Listed on the National Historic Register, Maplewood House was built in 1877 by Slater Ensor Lenoir and his wife Margaret Bradford Lenoir, both of whom were members of Boone County pioneer families. The farmstead was called Maplewood because it was located in a grove of large sugar maple trees. Only four people lived in the home; the Lenoirs, their daughter Lavinia, and later Lavinia’s husband, Dr. Frank G. Nifong.
The main house was constructed with bricks fired on site and in part with lumber obtained on the surrounding farm. The house shows the influence of the Italianate architectural style, featuriing decorative corbels supporting the projecting eave of the roof; arched windows; a bay window; a balustered front balcony and oriole window. The original footprint of the house was T-shaped, with sleeping porches built along the south side of the house. Built with an eye to the expedience of a working farm and best practices in safety, the house included a separate summer kitchen, and originally had a covered walkway that connected to the back door of the house and the serving pantry. In 1891 the sleeping porches were enclosed and an octagonal wing was added to the south side of the house. At the back of the house, a foundation was dug and an interior kitchen and servant’s room on the second floor were added.
With the return of the newly married Frank and Lavinia Lenoir to the house in 1905, bathrooms were added to the west ends of the enclosed sleeping porches, and the house was wired for electricity. Across the front of the house, the porch was enclosed to make a sun room, and a porte cochere was added to the north side of the house, over the driveway and leading to the carriage house.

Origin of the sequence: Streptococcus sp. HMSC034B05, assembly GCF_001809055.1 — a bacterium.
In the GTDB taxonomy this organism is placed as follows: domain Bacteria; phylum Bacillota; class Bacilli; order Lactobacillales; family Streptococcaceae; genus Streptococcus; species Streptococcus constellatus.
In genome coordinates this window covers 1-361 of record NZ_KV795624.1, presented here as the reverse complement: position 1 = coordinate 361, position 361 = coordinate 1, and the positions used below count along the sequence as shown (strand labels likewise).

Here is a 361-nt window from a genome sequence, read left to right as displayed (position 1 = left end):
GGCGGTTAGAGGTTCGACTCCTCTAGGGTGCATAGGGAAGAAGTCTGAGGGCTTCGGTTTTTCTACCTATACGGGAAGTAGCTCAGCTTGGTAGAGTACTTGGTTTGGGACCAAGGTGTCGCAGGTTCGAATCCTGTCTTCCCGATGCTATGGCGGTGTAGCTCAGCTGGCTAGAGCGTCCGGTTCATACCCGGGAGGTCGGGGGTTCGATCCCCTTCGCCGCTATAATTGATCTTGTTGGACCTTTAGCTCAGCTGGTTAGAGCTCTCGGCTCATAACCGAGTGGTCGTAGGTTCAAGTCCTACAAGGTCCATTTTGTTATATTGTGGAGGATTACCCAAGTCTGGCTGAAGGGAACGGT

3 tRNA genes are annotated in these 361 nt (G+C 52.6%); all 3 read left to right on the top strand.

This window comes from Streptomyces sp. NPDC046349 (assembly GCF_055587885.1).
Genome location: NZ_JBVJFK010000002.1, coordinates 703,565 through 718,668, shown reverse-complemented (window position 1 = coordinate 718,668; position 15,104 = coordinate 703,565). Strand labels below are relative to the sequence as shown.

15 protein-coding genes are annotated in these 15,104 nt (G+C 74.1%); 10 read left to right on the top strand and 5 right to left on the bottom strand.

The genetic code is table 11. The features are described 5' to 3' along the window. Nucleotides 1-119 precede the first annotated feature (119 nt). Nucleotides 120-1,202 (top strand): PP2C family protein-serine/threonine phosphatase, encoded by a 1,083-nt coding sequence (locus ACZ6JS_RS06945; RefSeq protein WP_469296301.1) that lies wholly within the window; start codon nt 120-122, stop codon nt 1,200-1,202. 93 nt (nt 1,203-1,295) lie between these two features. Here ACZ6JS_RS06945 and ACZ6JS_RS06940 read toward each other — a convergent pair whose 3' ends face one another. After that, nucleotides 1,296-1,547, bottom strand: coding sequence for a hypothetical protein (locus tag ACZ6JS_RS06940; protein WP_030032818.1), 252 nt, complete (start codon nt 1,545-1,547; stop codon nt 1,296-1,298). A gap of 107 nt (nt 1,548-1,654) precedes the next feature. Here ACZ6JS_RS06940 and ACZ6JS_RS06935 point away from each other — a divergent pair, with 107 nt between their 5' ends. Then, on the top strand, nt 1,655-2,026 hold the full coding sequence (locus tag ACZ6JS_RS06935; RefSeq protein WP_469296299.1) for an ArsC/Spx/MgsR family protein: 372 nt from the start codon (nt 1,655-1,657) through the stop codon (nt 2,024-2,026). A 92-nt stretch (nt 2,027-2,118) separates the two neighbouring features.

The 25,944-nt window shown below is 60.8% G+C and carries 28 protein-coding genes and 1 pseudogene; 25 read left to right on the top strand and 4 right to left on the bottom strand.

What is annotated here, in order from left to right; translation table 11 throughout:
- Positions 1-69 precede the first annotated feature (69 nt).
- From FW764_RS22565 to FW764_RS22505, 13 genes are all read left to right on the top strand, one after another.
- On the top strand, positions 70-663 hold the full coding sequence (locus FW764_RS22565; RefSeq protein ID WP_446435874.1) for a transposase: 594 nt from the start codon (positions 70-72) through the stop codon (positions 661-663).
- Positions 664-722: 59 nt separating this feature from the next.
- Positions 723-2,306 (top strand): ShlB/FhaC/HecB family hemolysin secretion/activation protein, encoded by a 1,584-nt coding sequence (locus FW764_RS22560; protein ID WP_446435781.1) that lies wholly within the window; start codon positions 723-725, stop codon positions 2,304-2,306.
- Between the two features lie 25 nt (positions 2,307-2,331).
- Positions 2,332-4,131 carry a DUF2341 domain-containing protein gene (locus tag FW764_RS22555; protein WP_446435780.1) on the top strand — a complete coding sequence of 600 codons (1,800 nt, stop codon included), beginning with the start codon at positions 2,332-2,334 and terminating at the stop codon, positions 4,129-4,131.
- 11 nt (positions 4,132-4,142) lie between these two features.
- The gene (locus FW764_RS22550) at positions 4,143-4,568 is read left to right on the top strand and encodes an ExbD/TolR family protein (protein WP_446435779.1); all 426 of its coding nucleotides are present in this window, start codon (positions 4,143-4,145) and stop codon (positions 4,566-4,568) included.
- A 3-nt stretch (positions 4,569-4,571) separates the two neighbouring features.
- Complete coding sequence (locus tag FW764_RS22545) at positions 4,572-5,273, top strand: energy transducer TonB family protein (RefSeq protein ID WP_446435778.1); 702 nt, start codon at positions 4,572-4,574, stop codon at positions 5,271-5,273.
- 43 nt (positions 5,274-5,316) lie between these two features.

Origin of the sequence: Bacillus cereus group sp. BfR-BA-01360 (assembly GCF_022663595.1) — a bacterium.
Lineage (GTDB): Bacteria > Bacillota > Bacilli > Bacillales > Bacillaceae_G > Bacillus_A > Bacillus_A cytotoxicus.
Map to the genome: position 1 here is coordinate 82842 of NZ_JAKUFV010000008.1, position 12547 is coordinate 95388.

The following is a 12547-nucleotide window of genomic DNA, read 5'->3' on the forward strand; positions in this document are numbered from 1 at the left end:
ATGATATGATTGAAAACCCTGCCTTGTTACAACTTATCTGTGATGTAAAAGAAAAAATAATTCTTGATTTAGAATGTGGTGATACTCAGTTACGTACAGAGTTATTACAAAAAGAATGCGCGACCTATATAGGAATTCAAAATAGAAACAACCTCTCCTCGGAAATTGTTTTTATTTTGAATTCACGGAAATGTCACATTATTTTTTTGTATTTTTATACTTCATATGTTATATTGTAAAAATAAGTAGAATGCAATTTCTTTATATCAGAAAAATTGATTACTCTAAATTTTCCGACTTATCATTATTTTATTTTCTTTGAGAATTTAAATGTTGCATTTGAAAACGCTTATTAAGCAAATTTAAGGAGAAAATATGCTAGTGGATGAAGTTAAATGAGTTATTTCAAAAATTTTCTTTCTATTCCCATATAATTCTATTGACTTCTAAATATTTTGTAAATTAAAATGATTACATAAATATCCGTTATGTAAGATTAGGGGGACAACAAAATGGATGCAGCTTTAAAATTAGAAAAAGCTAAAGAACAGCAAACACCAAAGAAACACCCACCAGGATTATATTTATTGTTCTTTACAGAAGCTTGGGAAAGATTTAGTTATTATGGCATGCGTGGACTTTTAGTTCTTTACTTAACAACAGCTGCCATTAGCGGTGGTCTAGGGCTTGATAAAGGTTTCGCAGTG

THE MAPLEWOOD FARM SITE
The original farmstead included 427 acres surrounding the house to the east and west. A large pond was situated south of the house. In addtion to the family home, buildings on the property included the now separate summer kitchen, which later served as a cottage for family serving staff; a four-bay carriage house with storage and living quarters above; a utility house; a hay barn; and a large barn for animals. The animal barn was converted to a summer theater playhouse, called the Mapelewood Barn Theater after the property was purchased by the City of Columbia. It was lost to fire in 2011 and rebuilt and dedicated in 2012,
After Slater and Margaret died in the late 1920s, a significant portion of the estate was given to the National Christian Benevolent Association as an endowment to build Lenoir Manor and Lenoir Retirement Community, still located across Highway 63. After the deaths of Frank and Lavinia Nifong in the 1950s, the remainder of the estate was deeded to the Christian Benevolent Association.
In 1970 the City of Columbia bought 60 acres of the original farm with the house, the remaining furnishings, and the adjacent farm buildings. The area was named the Frank G. Nifong Memorial Park and today is called Historic Nifong Park in recognition of the work of historic preservation undertaken by the City of Columbia Parks and Recreation Department Dept, and the Boone County Historical Society. The park was formally dedicated on November 8, 1970 as a feature of the Columbia-Boone County Sesquicentennial Commission activities.
The sun room and porte cochere were removed as part of the restoration in 1976. A porch typical of he turn of the century was reconstructed across the front of the house, using photos taken around the turn of the century helped guide the restoration. Interior work included repapering the parlors, dining room and hallway, and refinishing original the interior wood trim. Upstairs, original carpet remains on the floor.
Restored in l976 as a bicentennial project, Maplewood House was officially dedicated and opened to the public on July 3, 1976 and listed on the National Register of Historic Places April 13, 1979. The home is currently operated jointly by the Boone County Historical Sociery and City of Columbia Parks and Recreation.
Maplewood is open to the public on Saturday and Sunday, May through September. Exhibits are presented throughout the year, relative to the era and culture of the house and its formaer occupants.
For more information about the house and grounds, or about tours, call 573-443-8936. Click this linkfor additional information about tours.